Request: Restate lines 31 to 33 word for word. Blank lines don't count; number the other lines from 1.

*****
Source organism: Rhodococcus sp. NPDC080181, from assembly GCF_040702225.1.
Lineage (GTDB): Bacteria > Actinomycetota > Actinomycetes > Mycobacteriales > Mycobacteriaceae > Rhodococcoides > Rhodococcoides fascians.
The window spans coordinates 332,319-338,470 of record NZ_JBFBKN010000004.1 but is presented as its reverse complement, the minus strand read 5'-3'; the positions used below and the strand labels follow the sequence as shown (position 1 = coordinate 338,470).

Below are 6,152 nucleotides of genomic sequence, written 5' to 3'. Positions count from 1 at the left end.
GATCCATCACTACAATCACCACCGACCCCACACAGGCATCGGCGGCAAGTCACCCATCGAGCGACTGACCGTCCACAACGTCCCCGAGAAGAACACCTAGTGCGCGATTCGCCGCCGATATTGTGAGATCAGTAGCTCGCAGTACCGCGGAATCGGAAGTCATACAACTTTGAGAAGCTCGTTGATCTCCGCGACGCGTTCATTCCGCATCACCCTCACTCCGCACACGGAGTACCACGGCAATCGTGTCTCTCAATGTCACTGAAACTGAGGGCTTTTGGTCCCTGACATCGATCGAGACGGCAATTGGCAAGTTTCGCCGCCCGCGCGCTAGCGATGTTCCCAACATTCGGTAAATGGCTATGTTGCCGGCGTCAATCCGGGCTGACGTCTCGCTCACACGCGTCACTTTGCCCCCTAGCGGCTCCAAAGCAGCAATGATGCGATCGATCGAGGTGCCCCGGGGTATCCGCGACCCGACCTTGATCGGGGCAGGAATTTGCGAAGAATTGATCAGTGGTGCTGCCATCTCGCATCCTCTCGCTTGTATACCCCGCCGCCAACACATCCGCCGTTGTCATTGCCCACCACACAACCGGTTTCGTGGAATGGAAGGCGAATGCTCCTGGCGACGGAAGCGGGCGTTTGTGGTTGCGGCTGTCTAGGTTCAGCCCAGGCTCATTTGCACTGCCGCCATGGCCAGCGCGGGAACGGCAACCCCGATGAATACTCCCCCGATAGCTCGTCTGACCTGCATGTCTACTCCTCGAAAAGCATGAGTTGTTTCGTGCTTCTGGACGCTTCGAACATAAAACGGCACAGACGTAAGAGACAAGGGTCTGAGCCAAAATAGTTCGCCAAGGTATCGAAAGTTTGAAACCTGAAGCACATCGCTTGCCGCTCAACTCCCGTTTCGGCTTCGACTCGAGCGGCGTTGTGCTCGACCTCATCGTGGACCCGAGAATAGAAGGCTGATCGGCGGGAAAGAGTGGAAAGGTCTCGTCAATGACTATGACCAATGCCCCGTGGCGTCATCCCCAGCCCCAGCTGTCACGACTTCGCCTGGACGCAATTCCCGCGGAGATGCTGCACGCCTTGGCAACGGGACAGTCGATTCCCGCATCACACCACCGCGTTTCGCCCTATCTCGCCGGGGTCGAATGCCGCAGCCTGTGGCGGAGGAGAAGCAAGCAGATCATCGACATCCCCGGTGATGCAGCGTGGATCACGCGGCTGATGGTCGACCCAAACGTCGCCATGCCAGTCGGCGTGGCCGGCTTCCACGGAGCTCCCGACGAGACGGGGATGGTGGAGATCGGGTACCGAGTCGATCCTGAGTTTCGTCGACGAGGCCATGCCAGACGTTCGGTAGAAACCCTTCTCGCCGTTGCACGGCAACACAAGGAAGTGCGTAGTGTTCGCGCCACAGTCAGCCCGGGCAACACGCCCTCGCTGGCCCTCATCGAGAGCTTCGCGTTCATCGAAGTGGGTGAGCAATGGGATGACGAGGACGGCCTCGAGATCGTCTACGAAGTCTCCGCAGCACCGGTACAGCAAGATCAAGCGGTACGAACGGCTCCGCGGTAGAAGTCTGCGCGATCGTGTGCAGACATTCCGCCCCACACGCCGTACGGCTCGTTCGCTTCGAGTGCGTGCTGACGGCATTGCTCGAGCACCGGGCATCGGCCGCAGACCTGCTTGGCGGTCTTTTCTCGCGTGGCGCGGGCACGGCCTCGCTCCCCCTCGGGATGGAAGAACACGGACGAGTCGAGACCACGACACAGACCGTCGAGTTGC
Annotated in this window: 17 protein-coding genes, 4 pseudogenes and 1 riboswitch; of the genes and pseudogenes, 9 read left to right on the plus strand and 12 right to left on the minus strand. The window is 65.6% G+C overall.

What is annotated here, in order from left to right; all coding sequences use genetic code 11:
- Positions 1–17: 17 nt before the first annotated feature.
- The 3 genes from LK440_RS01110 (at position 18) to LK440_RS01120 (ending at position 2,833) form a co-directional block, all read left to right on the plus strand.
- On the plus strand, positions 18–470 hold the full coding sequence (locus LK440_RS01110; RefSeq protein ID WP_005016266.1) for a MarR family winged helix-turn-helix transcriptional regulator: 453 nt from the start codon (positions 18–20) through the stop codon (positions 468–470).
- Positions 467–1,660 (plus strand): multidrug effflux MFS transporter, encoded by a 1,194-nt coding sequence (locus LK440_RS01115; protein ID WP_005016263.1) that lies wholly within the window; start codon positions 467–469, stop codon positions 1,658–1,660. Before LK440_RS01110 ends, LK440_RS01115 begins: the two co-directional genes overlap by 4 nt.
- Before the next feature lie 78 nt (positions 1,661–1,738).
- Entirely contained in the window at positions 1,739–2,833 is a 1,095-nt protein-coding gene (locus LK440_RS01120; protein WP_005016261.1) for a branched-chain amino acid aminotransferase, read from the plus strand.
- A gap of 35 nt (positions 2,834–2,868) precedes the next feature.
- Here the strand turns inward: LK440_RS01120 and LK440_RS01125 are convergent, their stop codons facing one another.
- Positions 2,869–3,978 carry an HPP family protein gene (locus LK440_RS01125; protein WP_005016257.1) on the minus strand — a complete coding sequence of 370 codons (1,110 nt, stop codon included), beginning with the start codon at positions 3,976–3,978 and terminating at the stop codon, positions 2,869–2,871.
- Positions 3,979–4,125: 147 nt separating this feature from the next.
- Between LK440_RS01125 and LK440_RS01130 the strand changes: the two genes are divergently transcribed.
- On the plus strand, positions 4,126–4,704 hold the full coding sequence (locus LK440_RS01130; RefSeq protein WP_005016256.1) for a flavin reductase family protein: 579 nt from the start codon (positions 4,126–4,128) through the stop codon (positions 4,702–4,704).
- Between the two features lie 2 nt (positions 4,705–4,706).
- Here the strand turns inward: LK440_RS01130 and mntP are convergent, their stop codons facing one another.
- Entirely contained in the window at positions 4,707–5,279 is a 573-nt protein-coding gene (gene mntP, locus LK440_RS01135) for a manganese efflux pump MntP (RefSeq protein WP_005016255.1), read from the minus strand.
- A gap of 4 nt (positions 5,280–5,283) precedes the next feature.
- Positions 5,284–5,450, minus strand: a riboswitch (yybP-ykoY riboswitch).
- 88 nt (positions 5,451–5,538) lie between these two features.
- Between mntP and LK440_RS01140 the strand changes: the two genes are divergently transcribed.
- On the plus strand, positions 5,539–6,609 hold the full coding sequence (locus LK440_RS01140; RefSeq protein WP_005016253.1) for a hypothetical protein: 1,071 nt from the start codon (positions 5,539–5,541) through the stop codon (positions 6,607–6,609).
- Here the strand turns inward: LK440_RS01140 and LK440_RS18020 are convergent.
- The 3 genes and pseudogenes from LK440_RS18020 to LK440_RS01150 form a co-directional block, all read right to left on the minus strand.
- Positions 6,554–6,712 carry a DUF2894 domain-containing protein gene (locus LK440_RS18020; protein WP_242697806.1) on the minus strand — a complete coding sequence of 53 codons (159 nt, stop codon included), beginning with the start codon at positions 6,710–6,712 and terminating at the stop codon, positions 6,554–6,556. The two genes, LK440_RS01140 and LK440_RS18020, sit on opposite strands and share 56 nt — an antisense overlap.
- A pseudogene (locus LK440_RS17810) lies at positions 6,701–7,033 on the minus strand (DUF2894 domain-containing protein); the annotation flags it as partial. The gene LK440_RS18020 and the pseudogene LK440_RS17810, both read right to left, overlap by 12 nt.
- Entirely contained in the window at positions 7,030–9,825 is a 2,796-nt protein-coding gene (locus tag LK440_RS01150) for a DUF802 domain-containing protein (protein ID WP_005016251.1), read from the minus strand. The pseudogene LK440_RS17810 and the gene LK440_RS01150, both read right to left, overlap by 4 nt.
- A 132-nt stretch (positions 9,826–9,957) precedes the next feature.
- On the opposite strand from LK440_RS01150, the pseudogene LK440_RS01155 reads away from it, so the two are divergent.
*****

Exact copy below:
- A pseudogene (locus LK440_RS17810) lies at positions 6,701–7,033 on the minus strand (DUF2894 domain-containing protein); the annotation flags it as partial. The gene LK440_RS18020 and the pseudogene LK440_RS17810, both read right to left, overlap by 12 nt.
- Entirely contained in the window at positions 7,030–9,825 is a 2,796-nt protein-coding gene (locus tag LK440_RS01150) for a DUF802 domain-containing protein (protein ID WP_005016251.1), read from the minus strand. The pseudogene LK440_RS17810 and the gene LK440_RS01150, both read right to left, overlap by 4 nt.
- A 132-nt stretch (positions 9,826–9,957) precedes the next feature.